The ideal tomato stake?

castorpDecember 17, 2006

I'm looking for the ideal tomato stake--one that won't rot or break and can support a big tomato vine loaded with fruit. Ideally I'd like it ten feet long (two feet at least will go in the ground). I've tried 1 1/2" square cedars, without much success. They were bored out by insects, rotted by the rain and humidity (I live in Florida) and snapped by strong winds. Also I could never find one over eight feet long. I'm considering a thick rebar (would 1" be enough?) Any other ideas?

Bill

Thank you for reporting this comment. Undo
dreamgarden(z6)

How many tomatoe are you planning on growing?!

Here's a thread that might be useful. I might also try a Farm Supply store or newspaper. Someone might be able to build something custom for you.

Sources for metal trellis

forums.gardenweb.com/forums/load/calif/msg061528118679.html?10

    Bookmark   December 17, 2006 at 8:53PM
Thank you for reporting this comment. Undo
maineman(z5a ME)

Bill,

A steel T-post should meet your specifications. They are available from several different sources, like farm supply stores, home improvement stores, etc. Sometimes it is difficult to find the longer sizes in stock. I had our local Agway order me some 8-foot T-posts last year. Here is an on-line 10-foot steel post source. Another source is Stockyards Ranch Supply. Wellscroft Fence Systems also has steel T-posts.

MM

    Bookmark   December 19, 2006 at 2:02AM
Thank you for reporting this comment. Undo
castorp

Thanks to you both for the ideas and the links. I'll check the local farm supply for long t-posts. If they can't get them for me, now I have online sources too.

Happy Holidays.
Bill

    Bookmark   December 20, 2006 at 8:04AM
Thank you for reporting this comment. Undo
    Bookmark   December 20, 2006 at 11:42AM
Thank you for reporting this comment. Undo
green_devo(7b, V. Island, BC)

Have you tried electrical conduit with a large nylon netting? That's my main choice á la square foot gardening. Failing that, Lee Valley Hardware has some fantastic options. I love that place.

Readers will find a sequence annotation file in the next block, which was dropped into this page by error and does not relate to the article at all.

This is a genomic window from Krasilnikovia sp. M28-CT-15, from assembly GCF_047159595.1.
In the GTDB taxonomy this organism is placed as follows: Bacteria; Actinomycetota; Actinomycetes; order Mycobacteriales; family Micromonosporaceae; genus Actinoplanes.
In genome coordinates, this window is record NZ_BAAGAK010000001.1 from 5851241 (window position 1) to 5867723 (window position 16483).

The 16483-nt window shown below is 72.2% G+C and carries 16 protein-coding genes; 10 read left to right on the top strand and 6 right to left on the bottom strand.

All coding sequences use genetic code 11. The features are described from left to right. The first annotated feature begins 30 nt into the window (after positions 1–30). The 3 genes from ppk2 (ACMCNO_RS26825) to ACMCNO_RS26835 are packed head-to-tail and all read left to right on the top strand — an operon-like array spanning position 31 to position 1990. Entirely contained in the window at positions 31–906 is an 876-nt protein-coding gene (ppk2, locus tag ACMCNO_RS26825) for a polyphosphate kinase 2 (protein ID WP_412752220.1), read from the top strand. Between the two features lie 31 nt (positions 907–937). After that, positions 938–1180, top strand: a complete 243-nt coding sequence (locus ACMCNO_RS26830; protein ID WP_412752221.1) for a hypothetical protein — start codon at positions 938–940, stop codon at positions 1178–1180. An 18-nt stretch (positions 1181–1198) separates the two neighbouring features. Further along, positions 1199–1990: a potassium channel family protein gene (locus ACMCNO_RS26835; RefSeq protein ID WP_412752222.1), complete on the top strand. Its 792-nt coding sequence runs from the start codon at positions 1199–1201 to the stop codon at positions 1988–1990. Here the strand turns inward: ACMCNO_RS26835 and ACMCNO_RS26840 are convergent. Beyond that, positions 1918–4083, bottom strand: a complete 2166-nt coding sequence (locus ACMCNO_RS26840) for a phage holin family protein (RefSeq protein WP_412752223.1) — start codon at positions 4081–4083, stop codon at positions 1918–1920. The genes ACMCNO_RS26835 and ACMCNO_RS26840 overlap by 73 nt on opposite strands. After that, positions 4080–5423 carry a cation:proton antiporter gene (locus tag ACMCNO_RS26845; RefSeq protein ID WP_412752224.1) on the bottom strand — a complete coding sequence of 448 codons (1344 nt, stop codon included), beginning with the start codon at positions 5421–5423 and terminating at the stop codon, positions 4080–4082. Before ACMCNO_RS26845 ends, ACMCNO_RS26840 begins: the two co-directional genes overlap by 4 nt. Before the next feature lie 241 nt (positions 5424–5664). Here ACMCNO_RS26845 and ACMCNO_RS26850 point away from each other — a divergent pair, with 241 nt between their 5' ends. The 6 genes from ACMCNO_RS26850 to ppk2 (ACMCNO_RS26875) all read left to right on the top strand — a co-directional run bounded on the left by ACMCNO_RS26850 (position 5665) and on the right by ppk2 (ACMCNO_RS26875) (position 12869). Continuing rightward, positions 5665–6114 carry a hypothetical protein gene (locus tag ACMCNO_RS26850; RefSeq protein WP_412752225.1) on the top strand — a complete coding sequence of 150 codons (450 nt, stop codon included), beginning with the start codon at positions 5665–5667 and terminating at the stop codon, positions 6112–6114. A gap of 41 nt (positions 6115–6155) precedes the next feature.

Here is a link that might be useful: Lee Valley Hardware

    Bookmark   January 5, 2007 at 4:21PM
Thank you for reporting this comment. Undo
ligardener

Before I retired from work I was a TV repairman. When replacing a roof antennae, I would take the old 10-foot aluminum antennae pole home and use it for staking tomatoes. I'm still using them 25-30 years later.

    Bookmark   January 8, 2007 at 4:19PM
Thank you for reporting this comment. Undo
zone5girl(5)

I know someone who does use rebar--he primes it and then paints it dark green. He says it works great...I think I'll be trying that myself this year. Tamara

    Bookmark   January 10, 2007 at 12:55PM
Thank you for reporting this comment. Undo
an_ill-mannered_ache

bill,
have you thought of aluminum toprail from chain-link fencing? i built my vertical garden out of some leftover lengths: For around $15 you get a 22 ft length of weather-proof pipe, about 2.25 inches in diameter. One minute with a hacksaw and you'd have two 11' lengths for stakes. There are all sorts of connectors and caps available, and if you give it a good coat of primer, you can spray paint it any color. You can easly drive it with a sledge 2 or 3'.

The one drawback is it's pretty slick and doesn't offer any purchase for ties. Somewhere on GW someone recommended drilling holes and pushing dowels through the holes. It is very easy to drill -- an awl and a titanium bit does the trick. Just be VERY careful, since the holes are surrounded by razor sharp metal shavings -- use a file to remove them!

    Bookmark   January 26, 2007 at 8:44AM
Thank you for reporting this comment. Undo
sts1995_yahoo_com

I bought treated 2 X 4s 8 foot long and ripped them down the middle and sharpened one end. The boards cost $2.67 at the big box hardware, so each stake cosr $1.48 and will last for years.
Cut 1 inch stips from old pantyhose to make ties that are strong and will not bruise the plant.

    Bookmark   May 22, 2011 at 4:26PM
Thank you for reporting this comment. Undo
behlgarden(9)

I went with 6' stakes which were 1x4, 12 for $8 at big box. I put stakes perpendicular to plant line so I get more stiffness out of the 4" wide strip. then I used heavy gage jute twine ($2.33/190 LF) and created tight netting. my plants may grow 6-7 feet, but at least I will have 5' high strong stake holding them up. also these stakes were meant for fence so they can take weather and pests for a few years. Best choice is Rebar of course!

    Bookmark   July 12, 2011 at 8:00PM
Thank you for reporting this comment. Undo
robertz6

I plant a mix of heirloom and hybrid tomatoes so wood stakes and tomato cages did not do the job for me. I settled on rows, using three steel sign-supports 8' to 12' long. Five gallon buckets were filled with cement, then the post was put in the bucket. When dry the bucket was buried. Plastic coated wire was strung between the steel posts, 3 to 6 strands.

    Bookmark   January 21, 2012 at 2:49PM
Thank you for reporting this comment. Undo
jolj(7b/8a)

I use bamboo poles, 4 -6 buried 12-16 inches deep.